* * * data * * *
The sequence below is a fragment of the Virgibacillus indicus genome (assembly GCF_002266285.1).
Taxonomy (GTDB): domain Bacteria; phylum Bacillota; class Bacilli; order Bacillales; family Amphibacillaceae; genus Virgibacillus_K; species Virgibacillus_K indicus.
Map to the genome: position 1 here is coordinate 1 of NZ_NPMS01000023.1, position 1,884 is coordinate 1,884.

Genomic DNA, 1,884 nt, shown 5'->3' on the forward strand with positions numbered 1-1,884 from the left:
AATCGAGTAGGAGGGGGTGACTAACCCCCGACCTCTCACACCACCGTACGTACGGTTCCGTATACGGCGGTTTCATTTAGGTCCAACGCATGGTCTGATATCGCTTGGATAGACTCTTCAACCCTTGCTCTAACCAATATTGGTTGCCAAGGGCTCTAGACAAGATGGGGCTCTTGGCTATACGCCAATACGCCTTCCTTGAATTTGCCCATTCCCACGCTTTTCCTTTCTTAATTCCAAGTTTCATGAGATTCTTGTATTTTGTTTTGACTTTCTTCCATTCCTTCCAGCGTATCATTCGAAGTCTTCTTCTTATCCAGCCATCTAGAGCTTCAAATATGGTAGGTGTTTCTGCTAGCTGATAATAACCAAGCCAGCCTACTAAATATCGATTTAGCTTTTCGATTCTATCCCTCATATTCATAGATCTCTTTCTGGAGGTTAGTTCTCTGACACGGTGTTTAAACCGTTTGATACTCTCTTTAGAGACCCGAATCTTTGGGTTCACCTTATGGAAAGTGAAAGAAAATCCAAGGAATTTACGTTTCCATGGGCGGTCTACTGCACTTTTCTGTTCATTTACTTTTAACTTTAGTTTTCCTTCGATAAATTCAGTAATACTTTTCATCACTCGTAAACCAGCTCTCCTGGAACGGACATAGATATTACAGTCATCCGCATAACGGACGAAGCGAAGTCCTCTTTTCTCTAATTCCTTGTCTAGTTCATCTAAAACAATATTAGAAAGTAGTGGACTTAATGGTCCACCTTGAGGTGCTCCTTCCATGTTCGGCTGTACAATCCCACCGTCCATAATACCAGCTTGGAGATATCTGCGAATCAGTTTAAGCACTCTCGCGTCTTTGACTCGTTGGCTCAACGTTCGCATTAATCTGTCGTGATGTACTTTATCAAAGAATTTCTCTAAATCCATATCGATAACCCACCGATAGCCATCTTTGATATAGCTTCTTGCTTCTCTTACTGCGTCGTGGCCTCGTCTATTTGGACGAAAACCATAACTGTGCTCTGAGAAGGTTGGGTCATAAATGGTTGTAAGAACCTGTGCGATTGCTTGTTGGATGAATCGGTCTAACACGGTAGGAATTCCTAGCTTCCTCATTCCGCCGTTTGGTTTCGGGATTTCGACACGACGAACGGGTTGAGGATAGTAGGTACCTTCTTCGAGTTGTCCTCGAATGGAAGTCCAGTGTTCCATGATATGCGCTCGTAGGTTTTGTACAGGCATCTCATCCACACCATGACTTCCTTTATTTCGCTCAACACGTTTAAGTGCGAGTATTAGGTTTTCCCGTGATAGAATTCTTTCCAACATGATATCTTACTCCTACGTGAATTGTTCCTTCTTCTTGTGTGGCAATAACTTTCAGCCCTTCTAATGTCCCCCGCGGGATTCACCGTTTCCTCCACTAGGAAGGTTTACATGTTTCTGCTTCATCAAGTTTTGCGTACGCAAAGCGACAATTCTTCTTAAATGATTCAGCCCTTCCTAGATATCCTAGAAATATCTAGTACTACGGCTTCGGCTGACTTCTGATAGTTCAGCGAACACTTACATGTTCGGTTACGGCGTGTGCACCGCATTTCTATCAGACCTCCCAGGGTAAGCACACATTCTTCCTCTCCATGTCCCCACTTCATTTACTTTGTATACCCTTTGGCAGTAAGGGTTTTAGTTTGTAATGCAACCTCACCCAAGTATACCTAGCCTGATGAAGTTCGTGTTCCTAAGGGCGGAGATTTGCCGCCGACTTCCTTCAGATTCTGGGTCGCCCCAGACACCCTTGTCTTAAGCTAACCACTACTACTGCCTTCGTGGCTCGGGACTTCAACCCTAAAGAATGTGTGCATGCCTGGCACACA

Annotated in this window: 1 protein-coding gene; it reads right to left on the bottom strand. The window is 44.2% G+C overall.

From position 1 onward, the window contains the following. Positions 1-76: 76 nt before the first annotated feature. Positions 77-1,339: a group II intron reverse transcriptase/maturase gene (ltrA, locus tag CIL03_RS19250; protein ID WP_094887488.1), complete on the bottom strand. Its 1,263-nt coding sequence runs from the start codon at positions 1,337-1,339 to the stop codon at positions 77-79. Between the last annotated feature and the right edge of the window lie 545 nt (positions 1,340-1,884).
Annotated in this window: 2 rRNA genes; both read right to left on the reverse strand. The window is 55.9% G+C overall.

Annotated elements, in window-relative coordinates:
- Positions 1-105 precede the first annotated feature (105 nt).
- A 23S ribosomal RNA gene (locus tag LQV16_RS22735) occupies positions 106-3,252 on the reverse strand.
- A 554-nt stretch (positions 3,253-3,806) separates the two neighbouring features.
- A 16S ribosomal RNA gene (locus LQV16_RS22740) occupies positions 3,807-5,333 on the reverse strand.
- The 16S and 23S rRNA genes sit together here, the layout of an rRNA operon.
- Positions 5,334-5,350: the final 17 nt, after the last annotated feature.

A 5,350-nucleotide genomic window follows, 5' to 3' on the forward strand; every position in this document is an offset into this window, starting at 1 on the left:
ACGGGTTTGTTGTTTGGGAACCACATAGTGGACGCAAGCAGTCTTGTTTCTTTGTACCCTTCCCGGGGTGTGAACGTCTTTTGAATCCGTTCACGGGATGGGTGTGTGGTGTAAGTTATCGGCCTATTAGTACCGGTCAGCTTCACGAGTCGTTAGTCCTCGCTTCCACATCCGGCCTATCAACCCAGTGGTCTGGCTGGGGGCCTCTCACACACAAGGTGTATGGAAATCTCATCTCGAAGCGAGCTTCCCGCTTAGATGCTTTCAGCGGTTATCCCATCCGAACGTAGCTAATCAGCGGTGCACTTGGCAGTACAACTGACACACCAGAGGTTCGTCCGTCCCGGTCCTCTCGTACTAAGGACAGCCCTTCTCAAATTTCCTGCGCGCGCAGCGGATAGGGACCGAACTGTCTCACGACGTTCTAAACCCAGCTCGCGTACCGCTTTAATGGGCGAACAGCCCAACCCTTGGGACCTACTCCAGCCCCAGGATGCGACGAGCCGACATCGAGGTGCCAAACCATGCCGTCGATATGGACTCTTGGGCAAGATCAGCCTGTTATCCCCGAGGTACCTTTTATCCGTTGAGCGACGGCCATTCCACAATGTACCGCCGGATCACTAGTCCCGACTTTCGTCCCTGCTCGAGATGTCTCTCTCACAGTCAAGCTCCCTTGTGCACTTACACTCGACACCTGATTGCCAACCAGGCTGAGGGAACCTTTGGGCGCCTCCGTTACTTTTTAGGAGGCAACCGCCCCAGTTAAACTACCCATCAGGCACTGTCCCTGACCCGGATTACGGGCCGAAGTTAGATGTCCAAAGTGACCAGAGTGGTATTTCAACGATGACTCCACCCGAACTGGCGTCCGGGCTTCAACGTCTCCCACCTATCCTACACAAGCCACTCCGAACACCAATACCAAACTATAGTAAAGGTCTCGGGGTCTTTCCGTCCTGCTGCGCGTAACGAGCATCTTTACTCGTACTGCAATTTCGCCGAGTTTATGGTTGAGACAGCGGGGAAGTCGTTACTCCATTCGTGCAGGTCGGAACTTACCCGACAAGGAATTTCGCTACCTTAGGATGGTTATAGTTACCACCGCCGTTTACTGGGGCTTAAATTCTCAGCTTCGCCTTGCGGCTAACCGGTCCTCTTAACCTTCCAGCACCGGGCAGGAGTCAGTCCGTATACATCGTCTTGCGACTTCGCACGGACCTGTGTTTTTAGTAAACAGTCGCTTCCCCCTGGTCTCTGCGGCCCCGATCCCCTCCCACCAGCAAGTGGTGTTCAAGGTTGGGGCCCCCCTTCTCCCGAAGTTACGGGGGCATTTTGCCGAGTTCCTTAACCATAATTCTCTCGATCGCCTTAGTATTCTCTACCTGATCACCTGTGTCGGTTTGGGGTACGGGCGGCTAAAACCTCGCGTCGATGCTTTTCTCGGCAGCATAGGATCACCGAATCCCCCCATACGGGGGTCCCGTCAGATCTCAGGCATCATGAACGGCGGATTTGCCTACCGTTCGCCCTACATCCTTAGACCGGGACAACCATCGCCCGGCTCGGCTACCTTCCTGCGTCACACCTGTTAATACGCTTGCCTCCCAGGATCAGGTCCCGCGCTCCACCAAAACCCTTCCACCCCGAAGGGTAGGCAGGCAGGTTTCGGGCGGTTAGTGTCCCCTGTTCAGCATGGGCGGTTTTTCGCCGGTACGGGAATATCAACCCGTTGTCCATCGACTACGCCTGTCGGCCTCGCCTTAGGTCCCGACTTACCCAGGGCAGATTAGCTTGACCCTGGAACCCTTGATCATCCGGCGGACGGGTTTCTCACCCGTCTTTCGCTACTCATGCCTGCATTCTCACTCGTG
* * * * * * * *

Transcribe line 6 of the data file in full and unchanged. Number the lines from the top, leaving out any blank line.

Annotated in this window: 1 protein-coding gene; it reads right to left on the bottom strand. The window is 44.2% G+C overall.